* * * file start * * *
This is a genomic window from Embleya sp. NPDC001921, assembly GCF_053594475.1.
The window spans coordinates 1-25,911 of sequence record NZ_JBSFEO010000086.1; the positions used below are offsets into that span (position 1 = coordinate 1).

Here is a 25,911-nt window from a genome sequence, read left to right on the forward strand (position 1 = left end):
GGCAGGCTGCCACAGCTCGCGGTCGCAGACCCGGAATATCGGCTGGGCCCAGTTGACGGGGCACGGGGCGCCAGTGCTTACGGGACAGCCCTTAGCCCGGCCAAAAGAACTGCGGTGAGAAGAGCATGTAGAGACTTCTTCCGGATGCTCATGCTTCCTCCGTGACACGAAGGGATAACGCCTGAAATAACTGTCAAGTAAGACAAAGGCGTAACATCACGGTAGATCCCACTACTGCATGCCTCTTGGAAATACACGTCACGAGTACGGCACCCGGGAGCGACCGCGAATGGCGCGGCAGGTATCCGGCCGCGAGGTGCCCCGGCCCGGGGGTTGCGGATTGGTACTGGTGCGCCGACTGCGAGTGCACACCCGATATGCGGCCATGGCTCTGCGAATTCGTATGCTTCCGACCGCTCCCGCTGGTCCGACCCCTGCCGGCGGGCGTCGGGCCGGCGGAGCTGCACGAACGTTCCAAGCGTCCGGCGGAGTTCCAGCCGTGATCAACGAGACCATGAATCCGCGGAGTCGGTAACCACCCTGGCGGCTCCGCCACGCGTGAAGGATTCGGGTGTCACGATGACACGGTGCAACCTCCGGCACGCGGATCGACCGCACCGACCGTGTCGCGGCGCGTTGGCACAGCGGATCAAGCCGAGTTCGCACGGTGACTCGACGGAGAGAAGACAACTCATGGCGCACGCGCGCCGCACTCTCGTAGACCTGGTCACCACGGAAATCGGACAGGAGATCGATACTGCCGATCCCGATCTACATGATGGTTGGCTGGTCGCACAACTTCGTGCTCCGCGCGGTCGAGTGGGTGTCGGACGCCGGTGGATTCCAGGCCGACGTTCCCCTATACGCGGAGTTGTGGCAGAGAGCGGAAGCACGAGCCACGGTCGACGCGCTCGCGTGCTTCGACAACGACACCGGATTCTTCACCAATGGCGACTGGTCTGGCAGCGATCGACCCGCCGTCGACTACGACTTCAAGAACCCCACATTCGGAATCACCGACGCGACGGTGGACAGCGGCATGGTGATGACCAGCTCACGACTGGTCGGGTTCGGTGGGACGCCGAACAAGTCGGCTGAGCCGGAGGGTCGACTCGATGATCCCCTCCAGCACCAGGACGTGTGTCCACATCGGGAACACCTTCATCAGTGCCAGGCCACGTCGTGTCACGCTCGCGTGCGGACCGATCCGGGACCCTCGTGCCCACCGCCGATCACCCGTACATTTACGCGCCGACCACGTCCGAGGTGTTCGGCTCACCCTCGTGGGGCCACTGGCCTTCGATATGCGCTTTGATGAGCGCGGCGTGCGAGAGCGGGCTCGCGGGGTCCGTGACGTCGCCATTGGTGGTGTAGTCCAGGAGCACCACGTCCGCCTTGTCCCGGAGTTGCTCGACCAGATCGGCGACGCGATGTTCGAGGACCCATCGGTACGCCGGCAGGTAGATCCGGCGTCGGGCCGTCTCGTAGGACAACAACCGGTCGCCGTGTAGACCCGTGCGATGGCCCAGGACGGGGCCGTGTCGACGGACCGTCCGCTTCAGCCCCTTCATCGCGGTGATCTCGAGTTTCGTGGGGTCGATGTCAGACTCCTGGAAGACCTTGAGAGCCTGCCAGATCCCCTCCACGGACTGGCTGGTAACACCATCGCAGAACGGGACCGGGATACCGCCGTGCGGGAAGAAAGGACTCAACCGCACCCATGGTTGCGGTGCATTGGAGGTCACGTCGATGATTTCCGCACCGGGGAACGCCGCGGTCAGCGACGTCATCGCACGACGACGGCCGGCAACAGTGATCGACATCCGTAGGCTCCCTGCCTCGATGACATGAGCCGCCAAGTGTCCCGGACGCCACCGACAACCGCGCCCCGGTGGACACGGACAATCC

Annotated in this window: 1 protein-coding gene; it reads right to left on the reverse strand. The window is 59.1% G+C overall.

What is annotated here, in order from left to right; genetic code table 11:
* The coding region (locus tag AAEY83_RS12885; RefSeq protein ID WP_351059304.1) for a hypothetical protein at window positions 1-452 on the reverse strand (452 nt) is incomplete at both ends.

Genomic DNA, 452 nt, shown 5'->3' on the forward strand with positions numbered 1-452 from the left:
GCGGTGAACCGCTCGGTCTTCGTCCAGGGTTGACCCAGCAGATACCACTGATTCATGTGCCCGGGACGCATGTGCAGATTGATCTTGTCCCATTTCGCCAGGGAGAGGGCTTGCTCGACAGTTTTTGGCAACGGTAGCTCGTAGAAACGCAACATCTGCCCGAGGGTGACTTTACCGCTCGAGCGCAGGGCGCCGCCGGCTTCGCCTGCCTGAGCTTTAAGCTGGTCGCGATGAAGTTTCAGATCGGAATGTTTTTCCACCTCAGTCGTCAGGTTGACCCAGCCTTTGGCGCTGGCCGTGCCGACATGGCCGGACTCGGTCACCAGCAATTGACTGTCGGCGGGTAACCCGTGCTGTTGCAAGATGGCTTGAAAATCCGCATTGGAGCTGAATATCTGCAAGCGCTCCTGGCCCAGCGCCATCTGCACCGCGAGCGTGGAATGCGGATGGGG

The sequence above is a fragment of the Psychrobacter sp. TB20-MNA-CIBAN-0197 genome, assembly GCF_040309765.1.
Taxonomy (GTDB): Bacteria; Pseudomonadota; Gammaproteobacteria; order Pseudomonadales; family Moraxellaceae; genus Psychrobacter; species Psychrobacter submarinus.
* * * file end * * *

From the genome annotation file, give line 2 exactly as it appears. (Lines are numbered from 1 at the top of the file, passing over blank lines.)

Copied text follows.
The window spans coordinates 1-25,911 of sequence record NZ_JBSFEO010000086.1; the positions used below are offsets into that span (position 1 = coordinate 1).